For example, on October 20, 2008, fifteen days before the general election, a candidate for a local judicial office in Ohio filed a complaint for defamation against a radio broadcaster related to an editorial broadcast over the air and posted on the Internet in which the broadcaster endorsed one of the two other candidates for the position.  In addition to the defamation claim, the plaintiff in Christiansen v. Pricer et al. also sought an ex parte temporary restraining order (“TRO”) seeking to have the broadcaster ordered not to engage in any negative communications about the judicial candidate.

Instead of approving the TRO without first hearing arguments from the broadcaster, a special judge assigned to the matter held a hearing related to the TRO just eight days after the complaint and TRO application were filed (and one week before Election Day).  During the hearing, the plaintiff had an opportunity to demonstrate that a TRO was justified.  Likewise, the defendants were allowed to show why a TRO should not be issued.  The judge allowed the plaintiff to question the defendant broadcaster about the editorial but upheld objections, based on Ohio’s Shield Law, to questions concerning the broadcaster’s confidential sources in writing the editorial.  The plaintiff was also permitted to bring on several witnesses who testified about their reactions to the editorial.  After examination and cross examination of the plaintiff’s witnesses, the judge then allowed the parties to argue why the editorial should or should not be enjoined.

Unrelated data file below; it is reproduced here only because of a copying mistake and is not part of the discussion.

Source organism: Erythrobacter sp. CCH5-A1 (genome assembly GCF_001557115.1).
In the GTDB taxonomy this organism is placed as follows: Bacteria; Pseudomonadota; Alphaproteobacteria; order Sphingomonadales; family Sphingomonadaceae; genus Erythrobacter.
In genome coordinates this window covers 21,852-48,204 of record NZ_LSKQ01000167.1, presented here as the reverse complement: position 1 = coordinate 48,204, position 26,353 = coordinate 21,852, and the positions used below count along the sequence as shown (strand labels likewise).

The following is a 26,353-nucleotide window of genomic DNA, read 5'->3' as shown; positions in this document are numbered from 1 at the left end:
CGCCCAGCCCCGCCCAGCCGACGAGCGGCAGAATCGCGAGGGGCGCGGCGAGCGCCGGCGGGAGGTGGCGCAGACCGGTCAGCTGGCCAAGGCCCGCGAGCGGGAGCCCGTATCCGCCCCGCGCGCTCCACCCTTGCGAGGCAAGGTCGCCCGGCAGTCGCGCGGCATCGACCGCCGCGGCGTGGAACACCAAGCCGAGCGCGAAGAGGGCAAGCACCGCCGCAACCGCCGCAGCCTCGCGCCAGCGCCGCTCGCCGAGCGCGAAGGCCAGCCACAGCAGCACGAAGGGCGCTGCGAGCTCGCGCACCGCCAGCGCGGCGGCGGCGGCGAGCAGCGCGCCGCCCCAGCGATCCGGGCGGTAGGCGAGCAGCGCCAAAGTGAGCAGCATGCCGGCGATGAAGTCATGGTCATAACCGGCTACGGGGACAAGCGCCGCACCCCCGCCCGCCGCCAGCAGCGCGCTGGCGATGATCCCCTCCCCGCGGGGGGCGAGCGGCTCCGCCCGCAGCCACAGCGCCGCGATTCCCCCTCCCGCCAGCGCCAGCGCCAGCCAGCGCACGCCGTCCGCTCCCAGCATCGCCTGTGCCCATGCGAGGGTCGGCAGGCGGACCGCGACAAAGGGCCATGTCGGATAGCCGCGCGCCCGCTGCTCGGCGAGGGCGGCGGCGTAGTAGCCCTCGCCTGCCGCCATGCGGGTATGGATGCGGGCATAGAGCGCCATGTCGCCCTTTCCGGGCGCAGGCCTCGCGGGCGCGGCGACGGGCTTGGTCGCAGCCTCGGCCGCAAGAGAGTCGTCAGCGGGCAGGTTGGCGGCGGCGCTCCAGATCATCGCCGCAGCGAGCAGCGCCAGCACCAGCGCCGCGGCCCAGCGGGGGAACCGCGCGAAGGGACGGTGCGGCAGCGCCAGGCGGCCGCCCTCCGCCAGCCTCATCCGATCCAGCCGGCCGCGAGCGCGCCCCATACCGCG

After hearing from each side, the judge ruled from the bench, denying the plaintiff’s application for a TRO because the plaintiff had not demonstrated she would be likely to obtain an injunction.  Essentially, the judge determined that enjoining the defendants from editorializing about the plaintiff amount to a "prior restraint" on speech.  The U.S. Supreme Court, in the famous Pentagon Papers case, held that prior restraints on speech presumptively violate the First Amendment to the U.S. Constitution and are justified only in order to avert very great public harm.  Because the judge denied the TRO application, the broadcaster was not enjoined from further broadcasting or publishing the editorial in question—that is, the broadcaster was allowed to continue airing the editorial and posting it on the station’s website.  The judge’s order following the hearing is linked here.

Importantly, the judge did not make any ruling on the merits of the plaintiff’s defamation claim.  As of this writing, the lawsuit is still pending.